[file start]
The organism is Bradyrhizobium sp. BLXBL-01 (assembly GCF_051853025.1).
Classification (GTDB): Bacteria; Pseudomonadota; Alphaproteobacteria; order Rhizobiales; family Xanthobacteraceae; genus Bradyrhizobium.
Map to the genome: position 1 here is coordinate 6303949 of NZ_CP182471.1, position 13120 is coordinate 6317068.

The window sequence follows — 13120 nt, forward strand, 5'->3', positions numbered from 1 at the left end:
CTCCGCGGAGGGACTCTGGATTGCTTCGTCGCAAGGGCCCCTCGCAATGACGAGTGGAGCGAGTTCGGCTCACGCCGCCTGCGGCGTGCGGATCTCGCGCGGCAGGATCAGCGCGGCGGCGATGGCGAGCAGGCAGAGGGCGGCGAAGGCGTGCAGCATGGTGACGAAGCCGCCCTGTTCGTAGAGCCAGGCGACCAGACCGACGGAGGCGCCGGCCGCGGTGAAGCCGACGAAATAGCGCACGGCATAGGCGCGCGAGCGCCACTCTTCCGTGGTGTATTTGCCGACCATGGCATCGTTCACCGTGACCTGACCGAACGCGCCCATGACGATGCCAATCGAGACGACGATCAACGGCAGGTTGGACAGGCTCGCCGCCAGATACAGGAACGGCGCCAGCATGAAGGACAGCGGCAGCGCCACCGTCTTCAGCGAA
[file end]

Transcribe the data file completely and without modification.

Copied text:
The organism is Bradyrhizobium sp. BLXBL-01 (assembly GCF_051853025.1).
Classification (GTDB): Bacteria; Pseudomonadota; Alphaproteobacteria; order Rhizobiales; family Xanthobacteraceae; genus Bradyrhizobium.
Map to the genome: position 1 here is coordinate 6303949 of NZ_CP182471.1, position 13120 is coordinate 6317068.

The window sequence follows — 13120 nt, forward strand, 5'->3', positions numbered from 1 at the left end:
CTCCGCGGAGGGACTCTGGATTGCTTCGTCGCAAGGGCCCCTCGCAATGACGAGTGGAGCGAGTTCGGCTCACGCCGCCTGCGGCGTGCGGATCTCGCGCGGCAGGATCAGCGCGGCGGCGATGGCGAGCAGGCAGAGGGCGGCGAAGGCGTGCAGCATGGTGACGAAGCCGCCCTGTTCGTAGAGCCAGGCGACCAGACCGACGGAGGCGCCGGCCGCGGTGAAGCCGACGAAATAGCGCACGGCATAGGCGCGCGAGCGCCACTCTTCCGTGGTGTATTTGCCGACCATGGCATCGTTCACCGTGACCTGACCGAACGCGCCCATGACGATGCCAATCGAGACGACGATCAACGGCAGGTTGGACAGGCTCGCCGCCAGATACAGGAACGGCGCCAGCATGAAGGACAGCGGCAGCGCCACCGTCTTCAGCGAA